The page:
Did you know that the word ‘truck’ may have come from the Latin word trochus and the Greek word trokhos? Trochus meant “iron hoop” and trokhos meant “wheel”. Around the 1600’s these words evolved to truckle, which described the small wheels or pulleys used to move the heavy frames of a warship’s guns and cannons. In 1774 truckle was also used to describe a cart used to carry heavy loads. In the 1900’s in America, the phrase motor truck was used to describe a vehicle that carries heavy loads. Eventually, this was then shortened to just ‘truck’.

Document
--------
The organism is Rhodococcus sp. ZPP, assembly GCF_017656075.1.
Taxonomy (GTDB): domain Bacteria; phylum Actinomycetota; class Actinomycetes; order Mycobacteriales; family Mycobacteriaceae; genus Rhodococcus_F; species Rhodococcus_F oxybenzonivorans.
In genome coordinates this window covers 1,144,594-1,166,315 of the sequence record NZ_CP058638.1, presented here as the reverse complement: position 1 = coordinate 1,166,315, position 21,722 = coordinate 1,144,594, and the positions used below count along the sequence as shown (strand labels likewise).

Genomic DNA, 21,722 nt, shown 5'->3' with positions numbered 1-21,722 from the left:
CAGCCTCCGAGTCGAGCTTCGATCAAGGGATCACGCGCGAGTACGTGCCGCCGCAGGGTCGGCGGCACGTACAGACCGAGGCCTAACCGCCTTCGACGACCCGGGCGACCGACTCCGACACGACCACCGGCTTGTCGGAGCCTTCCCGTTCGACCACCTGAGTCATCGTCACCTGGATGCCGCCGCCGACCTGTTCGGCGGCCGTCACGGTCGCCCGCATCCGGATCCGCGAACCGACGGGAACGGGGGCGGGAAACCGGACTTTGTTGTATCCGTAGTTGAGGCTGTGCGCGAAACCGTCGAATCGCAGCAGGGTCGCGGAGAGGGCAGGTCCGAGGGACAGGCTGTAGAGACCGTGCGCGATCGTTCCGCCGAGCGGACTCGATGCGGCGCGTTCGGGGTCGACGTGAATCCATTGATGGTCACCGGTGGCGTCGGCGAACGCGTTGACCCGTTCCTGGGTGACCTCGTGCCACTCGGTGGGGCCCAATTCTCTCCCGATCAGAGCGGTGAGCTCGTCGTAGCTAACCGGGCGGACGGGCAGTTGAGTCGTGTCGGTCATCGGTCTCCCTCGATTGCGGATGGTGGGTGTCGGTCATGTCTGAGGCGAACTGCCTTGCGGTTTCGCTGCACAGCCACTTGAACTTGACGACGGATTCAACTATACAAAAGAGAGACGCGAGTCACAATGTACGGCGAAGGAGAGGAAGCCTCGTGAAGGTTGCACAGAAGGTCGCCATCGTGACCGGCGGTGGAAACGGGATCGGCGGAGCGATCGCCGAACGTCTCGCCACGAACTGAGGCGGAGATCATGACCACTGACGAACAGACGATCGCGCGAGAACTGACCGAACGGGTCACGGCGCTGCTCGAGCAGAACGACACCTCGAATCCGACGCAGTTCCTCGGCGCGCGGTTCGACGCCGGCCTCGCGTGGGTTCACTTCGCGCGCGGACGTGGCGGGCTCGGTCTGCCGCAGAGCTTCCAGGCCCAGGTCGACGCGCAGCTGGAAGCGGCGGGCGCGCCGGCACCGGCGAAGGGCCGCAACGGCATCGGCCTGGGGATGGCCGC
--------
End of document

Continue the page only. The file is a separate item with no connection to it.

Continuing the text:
We hope that you keep on trucking along (carry on, carry on!). Remember to think kind thoughts, use kind words, and do kind things. We Love You.
In British English, the word ‘lorry’ is used instead of ‘truck’. Lorry may come from the word ‘lurry’, which is a word form the British railroad. It means to ‘pull or tug’.